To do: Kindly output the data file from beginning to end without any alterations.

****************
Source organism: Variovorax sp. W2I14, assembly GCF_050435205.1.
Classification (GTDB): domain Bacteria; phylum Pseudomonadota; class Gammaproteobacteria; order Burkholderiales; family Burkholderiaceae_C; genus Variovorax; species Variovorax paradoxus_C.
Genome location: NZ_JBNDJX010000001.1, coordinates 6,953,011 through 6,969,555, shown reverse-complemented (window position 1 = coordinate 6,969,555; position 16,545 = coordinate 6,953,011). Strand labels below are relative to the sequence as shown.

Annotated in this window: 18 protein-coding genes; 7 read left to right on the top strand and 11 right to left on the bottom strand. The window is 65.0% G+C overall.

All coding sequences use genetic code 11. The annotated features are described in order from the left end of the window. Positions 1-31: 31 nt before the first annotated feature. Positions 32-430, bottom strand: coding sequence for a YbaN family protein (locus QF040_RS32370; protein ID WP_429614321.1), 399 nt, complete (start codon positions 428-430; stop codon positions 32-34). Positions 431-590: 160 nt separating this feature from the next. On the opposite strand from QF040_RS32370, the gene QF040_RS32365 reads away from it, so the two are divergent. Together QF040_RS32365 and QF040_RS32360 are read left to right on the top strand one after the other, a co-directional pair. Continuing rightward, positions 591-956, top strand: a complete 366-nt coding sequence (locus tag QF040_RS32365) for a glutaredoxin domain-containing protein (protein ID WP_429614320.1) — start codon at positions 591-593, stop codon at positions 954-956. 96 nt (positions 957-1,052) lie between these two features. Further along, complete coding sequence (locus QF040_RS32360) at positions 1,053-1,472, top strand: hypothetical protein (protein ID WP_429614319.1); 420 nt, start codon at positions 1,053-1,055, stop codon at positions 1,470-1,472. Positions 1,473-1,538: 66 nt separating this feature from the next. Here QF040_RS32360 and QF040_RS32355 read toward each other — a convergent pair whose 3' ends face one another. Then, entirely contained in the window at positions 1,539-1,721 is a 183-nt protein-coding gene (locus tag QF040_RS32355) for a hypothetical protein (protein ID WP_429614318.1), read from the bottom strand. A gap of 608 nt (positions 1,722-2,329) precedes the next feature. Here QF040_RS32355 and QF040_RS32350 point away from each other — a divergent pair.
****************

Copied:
Source organism: Variovorax sp. W2I14, assembly GCF_050435205.1.
Classification (GTDB): domain Bacteria; phylum Pseudomonadota; class Gammaproteobacteria; order Burkholderiales; family Burkholderiaceae_C; genus Variovorax; species Variovorax paradoxus_C.
Genome location: NZ_JBNDJX010000001.1, coordinates 6,953,011 through 6,969,555, shown reverse-complemented (window position 1 = coordinate 6,969,555; position 16,545 = coordinate 6,953,011). Strand labels below are relative to the sequence as shown.

Annotated in this window: 18 protein-coding genes; 7 read left to right on the top strand and 11 right to left on the bottom strand. The window is 65.0% G+C overall.

All coding sequences use genetic code 11. The annotated features are described in order from the left end of the window. Positions 1-31: 31 nt before the first annotated feature. Positions 32-430, bottom strand: coding sequence for a YbaN family protein (locus QF040_RS32370; protein ID WP_429614321.1), 399 nt, complete (start codon positions 428-430; stop codon positions 32-34). Positions 431-590: 160 nt separating this feature from the next. On the opposite strand from QF040_RS32370, the gene QF040_RS32365 reads away from it, so the two are divergent. Together QF040_RS32365 and QF040_RS32360 are read left to right on the top strand one after the other, a co-directional pair. Continuing rightward, positions 591-956, top strand: a complete 366-nt coding sequence (locus tag QF040_RS32365) for a glutaredoxin domain-containing protein (protein ID WP_429614320.1) — start codon at positions 591-593, stop codon at positions 954-956. 96 nt (positions 957-1,052) lie between these two features. Further along, complete coding sequence (locus QF040_RS32360) at positions 1,053-1,472, top strand: hypothetical protein (protein ID WP_429614319.1); 420 nt, start codon at positions 1,053-1,055, stop codon at positions 1,470-1,472. Positions 1,473-1,538: 66 nt separating this feature from the next. Here QF040_RS32360 and QF040_RS32355 read toward each other — a convergent pair whose 3' ends face one another. Then, entirely contained in the window at positions 1,539-1,721 is a 183-nt protein-coding gene (locus tag QF040_RS32355) for a hypothetical protein (protein ID WP_429614318.1), read from the bottom strand. A gap of 608 nt (positions 1,722-2,329) precedes the next feature. Here QF040_RS32355 and QF040_RS32350 point away from each other — a divergent pair.